This is a guest post by Jack Waymire, a former investment advisor, founder of Investor Watchdog and author of Who’s Watching Your Money?
If you made a New Year’s resolution to choose a financial advisor or replace your current one, proceed with caution. This is one of the most important financial decisions you will ever make. The person you select will influence or control your investment decisions and the quality of those decisions will impact your long-term financial security, in particular during your retirement years.
You can’t delegate your choice of an advisor the way you can hand off investment work. You own this decision, and your vetting process has to be good enough to separate the weak from the strong. Here’s how to look past the smoke and mirrors.
1. Decide what type of advisor you want. These are the four basic types of advisors and the key characteristics for each.
Registered representatives, also called stockbrokers, investment representatives, and bank representatives, are paid commissions to sell investment and insurance products. Their primary sales licenses are Series 6 or Series 7.
Financial planners are a tough category. There are no licensing requirements for planners. Anyone can claim to be a financial planner whether it is true or not. Your vetting process should limit your selection to those who have earned the CFP, CPA/PFS or ChFC certification.
Financial advisors are Registered Investment Advisors (RIAs) or Investment Advisor Representatives (IARs). They are compensated with fees and are financial fiduciaries so they are held to the highest ethical standards in the financial services industry.
Money managers have the same registrations and characteristics as financial advisors. Their distinguishing feature is that they make decisions for investors without their approval in advance.
2. Be objective. Use a process of elimination–vet four advisors, and select one, so you have to exclude three. As you identify weaknesses, cross these advisors off your list. Focus on qualifications—among other things, you might want a professional who has retirement planning expertise. Don’t just choose the advisor with the best personality and sales skills; chances are this is not the person you want advising you on investments.
3. Gather and compare data. Get the same information from multiple professionals so it is easy to compare their responses. Your data gathering should focus on categories of information that impact competence, ethics, practices, and results:
Credentials: Experience, education, certifications, association memberships;
4. Vet advisors on the Internet. On the web you can find public information that is not totally controlled by financial advisors or their firms. Plus, you can maintain your anonymity. Go beyond the advisor’s own website.
*Google GOOG -1.45% the names of advisors and their firms (click through at least 20 of the hits you get).
*Look for third party content that mentions the advisors or their firms (newspapers, magazines, websites).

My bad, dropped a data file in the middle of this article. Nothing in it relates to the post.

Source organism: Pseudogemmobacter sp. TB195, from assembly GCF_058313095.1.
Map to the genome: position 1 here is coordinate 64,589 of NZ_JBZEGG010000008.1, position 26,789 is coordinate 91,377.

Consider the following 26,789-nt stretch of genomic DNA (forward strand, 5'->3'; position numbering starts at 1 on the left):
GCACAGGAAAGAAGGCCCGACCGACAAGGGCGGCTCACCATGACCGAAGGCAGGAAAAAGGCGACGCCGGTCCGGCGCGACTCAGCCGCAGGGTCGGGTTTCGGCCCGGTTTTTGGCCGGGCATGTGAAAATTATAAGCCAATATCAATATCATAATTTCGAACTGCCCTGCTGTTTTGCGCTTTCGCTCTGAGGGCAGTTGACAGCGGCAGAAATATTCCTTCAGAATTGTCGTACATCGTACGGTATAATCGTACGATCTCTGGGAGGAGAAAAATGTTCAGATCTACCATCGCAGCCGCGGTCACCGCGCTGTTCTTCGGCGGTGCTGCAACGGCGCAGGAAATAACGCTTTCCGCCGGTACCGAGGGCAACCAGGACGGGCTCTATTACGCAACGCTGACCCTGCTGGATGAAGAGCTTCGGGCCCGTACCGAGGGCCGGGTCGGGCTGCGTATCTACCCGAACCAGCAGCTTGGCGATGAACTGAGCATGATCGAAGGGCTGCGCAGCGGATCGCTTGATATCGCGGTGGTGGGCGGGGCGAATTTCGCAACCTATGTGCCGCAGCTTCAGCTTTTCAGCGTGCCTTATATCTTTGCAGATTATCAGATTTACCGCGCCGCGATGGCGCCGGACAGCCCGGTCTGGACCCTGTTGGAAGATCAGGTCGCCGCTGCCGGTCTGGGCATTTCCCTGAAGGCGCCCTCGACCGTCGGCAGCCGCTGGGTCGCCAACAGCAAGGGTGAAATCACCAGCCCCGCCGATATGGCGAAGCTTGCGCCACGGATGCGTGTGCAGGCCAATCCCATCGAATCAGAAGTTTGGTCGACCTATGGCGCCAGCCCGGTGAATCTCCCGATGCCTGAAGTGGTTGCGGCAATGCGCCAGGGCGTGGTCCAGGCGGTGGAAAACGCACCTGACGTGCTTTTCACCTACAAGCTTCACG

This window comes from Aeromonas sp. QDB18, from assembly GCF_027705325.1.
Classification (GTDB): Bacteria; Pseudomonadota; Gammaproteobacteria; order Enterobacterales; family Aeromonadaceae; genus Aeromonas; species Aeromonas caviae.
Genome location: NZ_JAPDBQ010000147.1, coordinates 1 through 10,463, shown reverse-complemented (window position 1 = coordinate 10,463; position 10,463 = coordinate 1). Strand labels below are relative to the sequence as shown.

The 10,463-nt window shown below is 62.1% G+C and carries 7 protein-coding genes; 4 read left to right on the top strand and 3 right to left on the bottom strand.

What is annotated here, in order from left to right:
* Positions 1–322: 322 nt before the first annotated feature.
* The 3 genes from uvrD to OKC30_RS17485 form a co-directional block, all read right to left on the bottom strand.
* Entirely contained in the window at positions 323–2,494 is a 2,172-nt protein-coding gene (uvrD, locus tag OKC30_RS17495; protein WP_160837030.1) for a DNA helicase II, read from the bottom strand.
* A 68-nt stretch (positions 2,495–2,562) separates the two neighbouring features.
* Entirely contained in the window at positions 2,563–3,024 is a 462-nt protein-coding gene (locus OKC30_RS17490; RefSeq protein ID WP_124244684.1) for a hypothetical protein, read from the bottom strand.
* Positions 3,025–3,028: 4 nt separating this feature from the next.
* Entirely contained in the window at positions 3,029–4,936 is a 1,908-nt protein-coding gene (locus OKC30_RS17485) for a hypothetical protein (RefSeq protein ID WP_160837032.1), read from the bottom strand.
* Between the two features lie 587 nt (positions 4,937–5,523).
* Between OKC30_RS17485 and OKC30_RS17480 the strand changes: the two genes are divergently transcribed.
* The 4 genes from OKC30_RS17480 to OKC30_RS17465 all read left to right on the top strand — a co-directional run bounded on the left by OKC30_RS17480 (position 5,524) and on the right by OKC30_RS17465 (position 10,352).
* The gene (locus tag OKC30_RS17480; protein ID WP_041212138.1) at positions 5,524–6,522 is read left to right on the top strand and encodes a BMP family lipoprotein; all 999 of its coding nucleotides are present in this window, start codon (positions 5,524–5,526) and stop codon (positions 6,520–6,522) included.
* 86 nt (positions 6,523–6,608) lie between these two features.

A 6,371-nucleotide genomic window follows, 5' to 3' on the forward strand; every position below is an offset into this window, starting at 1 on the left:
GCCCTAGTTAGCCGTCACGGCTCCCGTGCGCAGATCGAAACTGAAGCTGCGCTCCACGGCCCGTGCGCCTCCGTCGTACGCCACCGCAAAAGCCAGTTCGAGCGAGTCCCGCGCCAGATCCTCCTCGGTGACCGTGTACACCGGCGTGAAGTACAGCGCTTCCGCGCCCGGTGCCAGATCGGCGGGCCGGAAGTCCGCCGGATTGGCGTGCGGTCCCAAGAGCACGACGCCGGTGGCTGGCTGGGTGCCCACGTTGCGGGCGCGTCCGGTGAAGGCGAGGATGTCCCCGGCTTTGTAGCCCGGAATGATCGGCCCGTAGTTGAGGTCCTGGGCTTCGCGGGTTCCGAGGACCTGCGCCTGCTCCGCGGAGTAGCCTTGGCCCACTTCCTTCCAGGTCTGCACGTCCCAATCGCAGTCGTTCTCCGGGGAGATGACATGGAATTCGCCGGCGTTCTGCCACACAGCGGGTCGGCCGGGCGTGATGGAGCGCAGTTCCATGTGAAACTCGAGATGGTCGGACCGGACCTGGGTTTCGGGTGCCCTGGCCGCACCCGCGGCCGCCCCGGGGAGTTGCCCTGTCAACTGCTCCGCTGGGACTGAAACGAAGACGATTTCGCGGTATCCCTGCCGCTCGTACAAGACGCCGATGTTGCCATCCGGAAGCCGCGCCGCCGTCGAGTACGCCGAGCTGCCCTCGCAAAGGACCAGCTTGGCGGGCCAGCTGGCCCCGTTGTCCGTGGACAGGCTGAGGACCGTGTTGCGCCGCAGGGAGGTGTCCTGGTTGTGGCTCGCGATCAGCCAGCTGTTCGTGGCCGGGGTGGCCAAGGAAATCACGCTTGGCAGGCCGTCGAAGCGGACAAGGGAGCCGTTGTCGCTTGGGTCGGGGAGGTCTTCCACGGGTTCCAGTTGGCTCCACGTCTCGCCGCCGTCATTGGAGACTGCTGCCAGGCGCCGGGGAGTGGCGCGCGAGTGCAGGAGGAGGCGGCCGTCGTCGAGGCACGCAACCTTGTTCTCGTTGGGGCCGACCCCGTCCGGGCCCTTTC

*Use keywords to uncover problems. Combine the advisor’s name and the firm names with these words: fines, scams, fraud, lawsuits, guilty, suspensions, FINRA, and SEC.
*Check advisor and firm compliance records with FINRA and the SEC.
5. Meet in-person. The key to a successful interview is to establish control from the very beginning. Advisors want to control interviews because it maximizes the impact of their personalities and sales skills. Plus, you only hear what they want you to hear. In contrast, when you control the interview, you obtain additional information and insight that helps you make the right selection.
Before you meet, prepare an agenda and provide it to the advisors. It is easier to compare advisors when they answer the same questions. Require written responses to questions in the agenda.
Limit the interview time–for example, a 40-minute presentation and 20 minutes for questions and answers. Conducting the interview at the advisors’ offices gives you a chance to have a look at their staff and the work environment. If you hold them at your own office or at home, be sure to schedule them far enough apart that advisors do not see each other.
6. Check references. Most advisors use references to validate their quality, performance, ethics, and business practices. They tend to be relatively worthless, though, because no advisor will provide bad ones. In fact, references can be friends of the advisors and may have been coached to make positive comments.
To glean the most insight from these references, make sure you get the same basic information from each reference. Ask about length of the relationship; types of services; amount of assets; service quality; and why the client selected this advisor. Ask for information that may catch the reference off-guard, such as: What is your fully-loaded expense for the professional’s advice and services? Do you receive brokerage statements and performance reports from different firms or the same firm?
Remember that a reference is not a substitute for a track record. You should discount any performance-related comments by references, or information that sounds exaggerated–for example, “This advisor is the best kept secret on Wall Street.”